By John Ikani
Zimbabwe’s central bank said it would start selling gold coins this month as a store of value to tame runaway inflation, which has considerably weakened the local currency.
Revealing this in a statement made available to newsmen on Monday, Governor of Zimbabwe’s Central Bank, John Mangudya, said the coins would be available for sale from 25 July in local currency, US dollars and other foreign currencies at a price based on the prevailing international price of gold and the cost of production.
The Mosi-oa-tunya coin, named after Victoria Falls, can be converted into cash and be traded locally and internationally, the central bank said.
The gold coin will contain one troy ounce of gold and will be sold by Fidelity Gold Refinery, Aurex and local banks, the statement added.
Soaring inflation in the southern African country has been piling pressure on a population already struggling with shortages and stirring memories of the economic chaos during Robert Mugabe’s near-four-decade rule.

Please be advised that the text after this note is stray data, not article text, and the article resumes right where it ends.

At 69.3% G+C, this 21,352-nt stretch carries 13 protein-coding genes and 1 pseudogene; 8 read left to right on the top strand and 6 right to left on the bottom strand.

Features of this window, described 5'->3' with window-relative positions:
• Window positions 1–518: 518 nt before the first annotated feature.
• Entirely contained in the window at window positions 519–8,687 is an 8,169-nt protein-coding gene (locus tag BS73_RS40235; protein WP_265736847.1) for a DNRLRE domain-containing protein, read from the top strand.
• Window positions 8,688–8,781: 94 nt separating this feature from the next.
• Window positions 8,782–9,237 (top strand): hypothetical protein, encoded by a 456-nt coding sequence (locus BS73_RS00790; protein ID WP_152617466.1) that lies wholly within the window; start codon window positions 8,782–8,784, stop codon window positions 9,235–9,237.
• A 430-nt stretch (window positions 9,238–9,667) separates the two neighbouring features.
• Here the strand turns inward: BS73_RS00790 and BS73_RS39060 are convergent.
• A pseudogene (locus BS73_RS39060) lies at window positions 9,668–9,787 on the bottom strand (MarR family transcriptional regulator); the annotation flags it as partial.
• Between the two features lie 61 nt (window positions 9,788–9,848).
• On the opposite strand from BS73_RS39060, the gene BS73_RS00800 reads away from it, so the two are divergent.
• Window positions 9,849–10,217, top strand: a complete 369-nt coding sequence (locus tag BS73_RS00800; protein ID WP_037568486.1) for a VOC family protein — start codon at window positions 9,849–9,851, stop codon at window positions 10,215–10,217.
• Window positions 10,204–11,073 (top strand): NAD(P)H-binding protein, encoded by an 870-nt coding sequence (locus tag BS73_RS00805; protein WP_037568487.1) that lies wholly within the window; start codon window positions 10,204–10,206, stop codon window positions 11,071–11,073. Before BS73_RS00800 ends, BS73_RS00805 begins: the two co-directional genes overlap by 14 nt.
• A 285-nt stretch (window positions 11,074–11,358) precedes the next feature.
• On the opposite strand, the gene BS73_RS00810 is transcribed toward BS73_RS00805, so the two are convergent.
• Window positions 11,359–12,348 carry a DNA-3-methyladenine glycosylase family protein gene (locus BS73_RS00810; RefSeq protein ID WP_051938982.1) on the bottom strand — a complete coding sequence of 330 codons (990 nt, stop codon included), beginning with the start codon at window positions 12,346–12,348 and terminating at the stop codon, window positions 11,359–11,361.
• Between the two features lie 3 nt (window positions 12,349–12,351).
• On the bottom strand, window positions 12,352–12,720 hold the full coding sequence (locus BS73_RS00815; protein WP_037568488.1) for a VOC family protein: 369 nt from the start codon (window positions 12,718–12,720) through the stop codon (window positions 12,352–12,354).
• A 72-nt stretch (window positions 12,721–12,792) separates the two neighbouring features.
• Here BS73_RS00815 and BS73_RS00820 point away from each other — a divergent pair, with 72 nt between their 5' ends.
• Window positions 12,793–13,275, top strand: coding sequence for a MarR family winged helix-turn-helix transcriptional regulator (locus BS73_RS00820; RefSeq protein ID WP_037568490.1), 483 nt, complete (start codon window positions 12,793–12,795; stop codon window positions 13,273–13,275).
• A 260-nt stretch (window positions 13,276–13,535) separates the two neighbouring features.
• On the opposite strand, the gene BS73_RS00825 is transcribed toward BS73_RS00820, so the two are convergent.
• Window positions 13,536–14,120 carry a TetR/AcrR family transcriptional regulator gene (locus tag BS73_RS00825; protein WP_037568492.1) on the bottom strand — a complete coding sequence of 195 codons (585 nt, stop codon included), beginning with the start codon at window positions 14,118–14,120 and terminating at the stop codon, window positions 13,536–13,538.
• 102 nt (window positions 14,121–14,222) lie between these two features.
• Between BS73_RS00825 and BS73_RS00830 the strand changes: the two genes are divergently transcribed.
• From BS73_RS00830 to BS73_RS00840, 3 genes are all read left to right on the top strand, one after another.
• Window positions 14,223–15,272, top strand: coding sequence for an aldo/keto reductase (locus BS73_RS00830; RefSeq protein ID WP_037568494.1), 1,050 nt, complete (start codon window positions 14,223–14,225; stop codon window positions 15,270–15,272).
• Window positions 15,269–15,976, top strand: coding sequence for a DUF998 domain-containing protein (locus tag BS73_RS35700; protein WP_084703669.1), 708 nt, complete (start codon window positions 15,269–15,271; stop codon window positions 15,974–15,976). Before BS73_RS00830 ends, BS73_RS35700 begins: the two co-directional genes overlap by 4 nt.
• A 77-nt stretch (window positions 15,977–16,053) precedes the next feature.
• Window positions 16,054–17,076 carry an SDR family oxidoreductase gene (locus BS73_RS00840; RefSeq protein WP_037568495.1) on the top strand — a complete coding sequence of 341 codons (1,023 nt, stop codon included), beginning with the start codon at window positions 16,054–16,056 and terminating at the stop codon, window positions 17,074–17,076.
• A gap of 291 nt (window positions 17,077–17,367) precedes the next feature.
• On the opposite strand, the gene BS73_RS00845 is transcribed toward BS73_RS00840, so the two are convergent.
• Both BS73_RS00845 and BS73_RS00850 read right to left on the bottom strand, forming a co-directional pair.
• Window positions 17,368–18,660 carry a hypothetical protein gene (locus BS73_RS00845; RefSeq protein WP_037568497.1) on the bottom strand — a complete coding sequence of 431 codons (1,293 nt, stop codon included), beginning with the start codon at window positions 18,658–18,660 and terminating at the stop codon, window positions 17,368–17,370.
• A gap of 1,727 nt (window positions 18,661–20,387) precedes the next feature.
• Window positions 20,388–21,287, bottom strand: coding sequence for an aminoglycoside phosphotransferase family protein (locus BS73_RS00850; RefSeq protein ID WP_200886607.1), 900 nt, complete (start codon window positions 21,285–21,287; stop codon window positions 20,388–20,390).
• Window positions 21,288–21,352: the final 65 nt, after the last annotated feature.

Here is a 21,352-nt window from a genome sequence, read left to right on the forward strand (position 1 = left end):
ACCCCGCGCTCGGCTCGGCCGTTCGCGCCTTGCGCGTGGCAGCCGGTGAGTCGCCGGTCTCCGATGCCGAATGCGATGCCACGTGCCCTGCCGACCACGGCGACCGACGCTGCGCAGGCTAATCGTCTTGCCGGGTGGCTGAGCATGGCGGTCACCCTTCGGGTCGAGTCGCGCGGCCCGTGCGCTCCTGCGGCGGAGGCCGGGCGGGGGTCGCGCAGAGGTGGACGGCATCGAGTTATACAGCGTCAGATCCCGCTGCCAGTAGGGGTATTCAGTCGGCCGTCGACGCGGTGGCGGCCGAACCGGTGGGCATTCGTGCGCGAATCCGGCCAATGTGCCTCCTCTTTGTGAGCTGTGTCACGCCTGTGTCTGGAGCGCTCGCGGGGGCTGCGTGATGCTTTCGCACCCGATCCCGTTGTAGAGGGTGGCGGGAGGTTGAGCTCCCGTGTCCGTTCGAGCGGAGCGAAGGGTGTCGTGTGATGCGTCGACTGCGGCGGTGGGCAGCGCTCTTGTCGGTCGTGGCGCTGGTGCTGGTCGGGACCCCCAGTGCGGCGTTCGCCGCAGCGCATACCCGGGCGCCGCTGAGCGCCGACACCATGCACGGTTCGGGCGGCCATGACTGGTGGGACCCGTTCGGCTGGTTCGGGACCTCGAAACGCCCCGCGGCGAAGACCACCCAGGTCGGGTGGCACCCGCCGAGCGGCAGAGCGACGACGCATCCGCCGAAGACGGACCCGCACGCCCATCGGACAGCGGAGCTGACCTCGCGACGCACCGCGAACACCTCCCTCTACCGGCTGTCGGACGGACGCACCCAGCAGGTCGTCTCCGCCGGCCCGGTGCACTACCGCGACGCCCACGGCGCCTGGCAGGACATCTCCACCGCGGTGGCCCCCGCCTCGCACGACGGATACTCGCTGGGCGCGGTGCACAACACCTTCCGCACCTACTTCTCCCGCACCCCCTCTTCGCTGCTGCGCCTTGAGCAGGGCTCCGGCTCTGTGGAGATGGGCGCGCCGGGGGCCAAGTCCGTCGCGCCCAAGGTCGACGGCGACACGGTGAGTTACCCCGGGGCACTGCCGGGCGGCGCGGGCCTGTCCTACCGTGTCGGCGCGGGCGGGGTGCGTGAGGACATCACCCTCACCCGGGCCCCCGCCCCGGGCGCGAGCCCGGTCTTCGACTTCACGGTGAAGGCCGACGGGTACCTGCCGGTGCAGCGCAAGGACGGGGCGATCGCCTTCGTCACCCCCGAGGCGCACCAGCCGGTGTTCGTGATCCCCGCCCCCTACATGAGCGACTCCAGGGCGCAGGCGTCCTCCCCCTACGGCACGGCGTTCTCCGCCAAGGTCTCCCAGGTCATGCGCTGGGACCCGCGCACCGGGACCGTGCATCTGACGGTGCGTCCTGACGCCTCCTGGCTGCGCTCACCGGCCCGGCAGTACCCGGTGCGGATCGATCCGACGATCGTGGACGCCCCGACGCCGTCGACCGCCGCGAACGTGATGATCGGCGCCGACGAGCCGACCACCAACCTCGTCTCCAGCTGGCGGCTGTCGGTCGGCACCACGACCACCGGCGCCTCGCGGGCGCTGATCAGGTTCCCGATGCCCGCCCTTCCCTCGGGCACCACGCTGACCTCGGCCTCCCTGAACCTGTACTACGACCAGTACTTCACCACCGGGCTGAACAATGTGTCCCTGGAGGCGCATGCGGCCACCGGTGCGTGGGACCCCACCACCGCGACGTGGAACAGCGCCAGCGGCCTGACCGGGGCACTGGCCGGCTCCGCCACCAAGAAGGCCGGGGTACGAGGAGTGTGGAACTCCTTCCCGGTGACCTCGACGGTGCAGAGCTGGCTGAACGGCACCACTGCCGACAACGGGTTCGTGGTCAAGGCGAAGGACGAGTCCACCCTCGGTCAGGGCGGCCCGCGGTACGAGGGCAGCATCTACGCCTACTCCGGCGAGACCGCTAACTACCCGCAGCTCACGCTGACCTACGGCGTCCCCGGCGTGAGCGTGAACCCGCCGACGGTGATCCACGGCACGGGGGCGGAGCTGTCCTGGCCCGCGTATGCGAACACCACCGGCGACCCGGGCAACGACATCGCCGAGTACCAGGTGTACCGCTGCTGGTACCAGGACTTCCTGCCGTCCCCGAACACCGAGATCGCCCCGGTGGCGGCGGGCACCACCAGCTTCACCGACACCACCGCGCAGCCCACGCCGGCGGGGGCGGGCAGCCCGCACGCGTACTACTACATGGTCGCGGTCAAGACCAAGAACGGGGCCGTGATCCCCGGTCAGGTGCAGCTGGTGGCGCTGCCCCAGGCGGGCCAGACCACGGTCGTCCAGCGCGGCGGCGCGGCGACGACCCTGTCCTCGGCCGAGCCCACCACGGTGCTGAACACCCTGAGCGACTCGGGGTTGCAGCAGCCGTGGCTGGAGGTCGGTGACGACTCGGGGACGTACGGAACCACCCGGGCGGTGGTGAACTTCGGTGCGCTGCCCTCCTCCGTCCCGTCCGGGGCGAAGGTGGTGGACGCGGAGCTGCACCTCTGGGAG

Zimbabwe abandoned its inflation-ravaged dollar in 2009, opting instead to use foreign currencies, mostly the US dollar. The government reintroduced the local currency in 2019 but it has rapidly lost value again.
The coin forms part of measures to deal with a currency crisis that’s seen the annual inflation rate jump to 192% in June and a sharp depreciation in the Zimbabwean dollar, which has lost more than two-thirds of its value against the dollar this year.
Investors tend to flock to gold in times of wars and crises as it is seen as a safe-haven asset.